8 April 2006

A Bruggie Educational Trek


Ha! I'm going to catch you... Well, maybe not.
So, how did our planned field trip turn out? Rather well.
No major disasters and many subjects were covered.
English:
Ariel kept a diary of daily events, and we played various word games in the car. We listened to The Cat of Bubastes by GA Henty and listend again to The Rolling Stones by Robert Heinlein.
Maths:
We regularly quizzed the children on travelling times and distances.
Geography:
We not only visited many places previously only known on a map, but we also experienced rain forests, mountains, plains, rivers and the ocean. We travelled on major roads which cut through mountains and bridged chasms.
Religion:
We experienced the tranquility of Marian Valley and were able to attend daily Mass and discuss the faith with a number of daily visitors to the Shrine.
History:
Many of the shrines at Marian Valley have boards describing the biography of the saint and the history surrounding their life.
Socialisation:
We met many new people at the Shrine and made new friends with the three homeschooling families we visited on the way. The children enjoyed the time and attention they were able to obtain at the attractions we visited as it was off-peak season so there were a lot less visitors.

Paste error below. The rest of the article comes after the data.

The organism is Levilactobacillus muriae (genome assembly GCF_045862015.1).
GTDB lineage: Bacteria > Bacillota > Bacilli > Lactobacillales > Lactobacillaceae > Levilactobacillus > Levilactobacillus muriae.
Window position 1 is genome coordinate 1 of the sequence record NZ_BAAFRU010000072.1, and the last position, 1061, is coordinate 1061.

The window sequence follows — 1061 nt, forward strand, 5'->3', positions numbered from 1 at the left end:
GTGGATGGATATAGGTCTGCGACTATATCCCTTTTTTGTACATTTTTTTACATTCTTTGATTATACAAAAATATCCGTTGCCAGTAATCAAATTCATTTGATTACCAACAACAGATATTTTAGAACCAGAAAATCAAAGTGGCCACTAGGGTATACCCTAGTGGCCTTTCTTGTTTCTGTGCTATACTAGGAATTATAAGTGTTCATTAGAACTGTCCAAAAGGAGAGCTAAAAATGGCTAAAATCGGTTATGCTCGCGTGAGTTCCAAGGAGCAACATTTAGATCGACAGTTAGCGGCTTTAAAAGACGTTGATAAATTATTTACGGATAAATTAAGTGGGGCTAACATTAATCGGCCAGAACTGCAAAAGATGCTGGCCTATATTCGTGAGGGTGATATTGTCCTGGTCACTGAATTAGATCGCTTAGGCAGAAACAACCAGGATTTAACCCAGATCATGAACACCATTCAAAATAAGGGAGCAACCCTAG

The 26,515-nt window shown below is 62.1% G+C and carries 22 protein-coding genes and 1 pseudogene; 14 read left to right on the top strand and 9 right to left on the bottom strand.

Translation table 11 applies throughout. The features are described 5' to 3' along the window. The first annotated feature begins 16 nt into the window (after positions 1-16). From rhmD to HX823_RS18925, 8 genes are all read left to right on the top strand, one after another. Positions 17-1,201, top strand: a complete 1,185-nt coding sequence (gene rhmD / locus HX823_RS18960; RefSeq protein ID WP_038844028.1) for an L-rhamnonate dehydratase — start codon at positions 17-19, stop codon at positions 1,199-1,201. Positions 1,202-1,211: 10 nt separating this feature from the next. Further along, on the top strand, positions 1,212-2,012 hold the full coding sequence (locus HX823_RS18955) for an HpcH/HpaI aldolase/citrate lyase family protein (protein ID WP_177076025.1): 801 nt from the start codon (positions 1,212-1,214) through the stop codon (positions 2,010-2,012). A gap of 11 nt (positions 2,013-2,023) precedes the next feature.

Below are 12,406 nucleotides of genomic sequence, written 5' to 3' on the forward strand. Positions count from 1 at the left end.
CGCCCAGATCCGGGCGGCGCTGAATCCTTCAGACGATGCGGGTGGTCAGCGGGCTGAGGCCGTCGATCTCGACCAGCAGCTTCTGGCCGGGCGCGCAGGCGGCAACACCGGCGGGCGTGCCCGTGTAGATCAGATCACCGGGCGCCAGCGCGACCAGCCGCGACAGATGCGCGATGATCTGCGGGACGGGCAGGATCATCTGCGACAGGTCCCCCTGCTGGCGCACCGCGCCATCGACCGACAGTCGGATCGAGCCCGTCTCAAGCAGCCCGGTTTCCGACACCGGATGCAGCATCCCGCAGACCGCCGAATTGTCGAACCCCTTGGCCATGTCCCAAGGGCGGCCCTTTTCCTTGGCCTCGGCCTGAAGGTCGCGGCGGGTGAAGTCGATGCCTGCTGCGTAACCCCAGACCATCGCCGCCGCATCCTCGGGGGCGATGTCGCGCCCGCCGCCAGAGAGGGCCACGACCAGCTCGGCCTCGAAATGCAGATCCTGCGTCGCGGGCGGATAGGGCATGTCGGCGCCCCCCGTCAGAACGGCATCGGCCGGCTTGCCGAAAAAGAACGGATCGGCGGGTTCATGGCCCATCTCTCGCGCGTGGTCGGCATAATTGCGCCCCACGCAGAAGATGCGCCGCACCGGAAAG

Science and First Aid:
A powerful combination of learning about insects and treating wounds was experienced, especially by Clare and Ariel. We also learned about a wide variety of Tropical fruits and rain forest wildlife.
Play time (Clare's favourite):
Playing at the creek, sliding down hills, climbing rocks, discovering new playgrounds, exploring trees, swimming at the beach and chasing birds were all essential elements in any well balanced educational experience.

And, most importantly of all, our family enjoyed some quality shared experiences.

4 comments:

Alice said...

Sounds like the ideal day!

Bretta said...

Hmmm...that picture looks sort of familiar.... ;o)

DavidofOz said...

The picture probably looks familiar as I was inspired by the picture you took of your son.
I think it is a timeless tradition of children racing towards birds that promptly fly away. I suspect that if the birds stayed put the children would lose all interest.

Bretta said...

You can see that picture again (sort of) on the yearbook page I made for the homeschool co-op's yearbook this year. Each family made their own page and this was our contribution. It's black and white because that's how they will print.
http://www.geocities.com/wardogburn/ogburnyearbookpagelikes.jpg